There is a deed of settlement between the hospital and Jacob Palime, the deceased woman’s husband.

Jacob Palime rushed to the High Court in Tšifa-li-Mali last year after the hospital failed to explain why the doctor had tampered with his wife’s corpse at a private mortuary behind his back.

His wife’s body had been taken to the Lesotho Funeral Services.
Palime lives in Phahameng in Mokhotlong.

In his court papers, Palime was demanding M500 000 in compensation from the hospital “for unlawful invasion, intrusion and interference with” his rituals and rights over his dead wife.

He informed the court that his wife died in September 2020 at Mokhotlong Hospital.

“All requisite documentation pertaining to her release to Lesotho Funeral Services were effected and ultimately the deceased was accordingly transferred to the mortuary,” Palime said.

The court heard that Palime’s family was subsequently informed about the wife’s death.

The family however learnt that one doctor, acting in his professional capacity, went to the mortuary the next day and tampered with the corpse.

The doctor subsequently conducted certain tests on the corpse without the knowledge of family members.

Palime said their attempts to get an explanation from the hospital as to the purpose of the tests and the name of the doctor had failed to yield results.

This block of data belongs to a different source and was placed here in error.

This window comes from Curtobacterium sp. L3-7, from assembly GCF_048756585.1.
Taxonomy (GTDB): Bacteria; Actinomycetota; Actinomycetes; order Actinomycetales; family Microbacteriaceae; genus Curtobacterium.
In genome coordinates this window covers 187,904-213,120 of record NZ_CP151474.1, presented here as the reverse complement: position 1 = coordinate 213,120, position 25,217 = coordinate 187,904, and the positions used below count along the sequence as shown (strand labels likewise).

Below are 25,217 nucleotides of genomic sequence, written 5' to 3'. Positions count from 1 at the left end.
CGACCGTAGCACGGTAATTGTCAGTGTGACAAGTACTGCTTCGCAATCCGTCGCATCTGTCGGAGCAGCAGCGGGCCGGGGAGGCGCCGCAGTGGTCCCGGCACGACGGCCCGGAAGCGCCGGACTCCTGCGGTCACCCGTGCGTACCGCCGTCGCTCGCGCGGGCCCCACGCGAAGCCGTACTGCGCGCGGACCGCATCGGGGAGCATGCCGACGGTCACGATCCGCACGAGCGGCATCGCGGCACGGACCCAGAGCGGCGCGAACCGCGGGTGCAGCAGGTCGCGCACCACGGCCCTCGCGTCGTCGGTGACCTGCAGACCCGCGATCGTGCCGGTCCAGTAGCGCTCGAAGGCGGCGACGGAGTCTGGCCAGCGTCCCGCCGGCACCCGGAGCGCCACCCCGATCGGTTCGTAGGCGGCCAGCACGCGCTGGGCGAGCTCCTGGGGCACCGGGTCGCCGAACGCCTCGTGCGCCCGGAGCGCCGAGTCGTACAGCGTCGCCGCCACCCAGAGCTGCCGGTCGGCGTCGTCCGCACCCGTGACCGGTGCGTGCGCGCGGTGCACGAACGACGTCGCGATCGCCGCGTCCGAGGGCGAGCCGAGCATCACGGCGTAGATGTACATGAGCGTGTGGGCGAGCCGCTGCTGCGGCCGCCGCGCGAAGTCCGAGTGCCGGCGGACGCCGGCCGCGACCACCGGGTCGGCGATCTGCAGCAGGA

“It remained questionable and therefore incomprehensible as to what actually was the purpose or rationale behind conducting such anonymous and secret tests,” he said.

Palime told the court that the whole thing left him “in an unsettled state of mind for a long time”.

He said his family, which has its traditions and culture rooted in the respect for their departed loved ones, regards and considers Mokhotlong Hospital’s conduct as an unlawful invasion, intrusion and interference with his rituals and rights over his deceased spouse.

“This is more-so because the hospital had all the opportunity to have conducted any or such alleged tests immediately upon demise of the deceased while still within its area of jurisdiction and not after her release to the mortuary,” he said.

Palime said despite incessant demands, the hospital has failed, refused, ignored and neglected to cooperate with him “to amicably solve this unwarranted state of affairs”.

Palime told the court that there were no claims against the Lesotho Funeral Service as they had cooperated and compensated him for wrongly allowing the doctor to perform tests on the corpse without knowledge or presence of one of the family members.

’Malimpho Majoro

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Villagers whipped as police seize guns



Dozens of villagers in Ha-Rammeleke in Khubelu, Mokhotlong, were on Monday night rounded up and beaten with sticks and whips by the police during an operation to seize illegal guns.

The villagers told thepost that they heard one man crying out for help saying his wife was sick. And when they rushed to his house, they found the police waiting for them.

The police had stormed the man’s house and ordered him to “cry for help” to lure men from the village.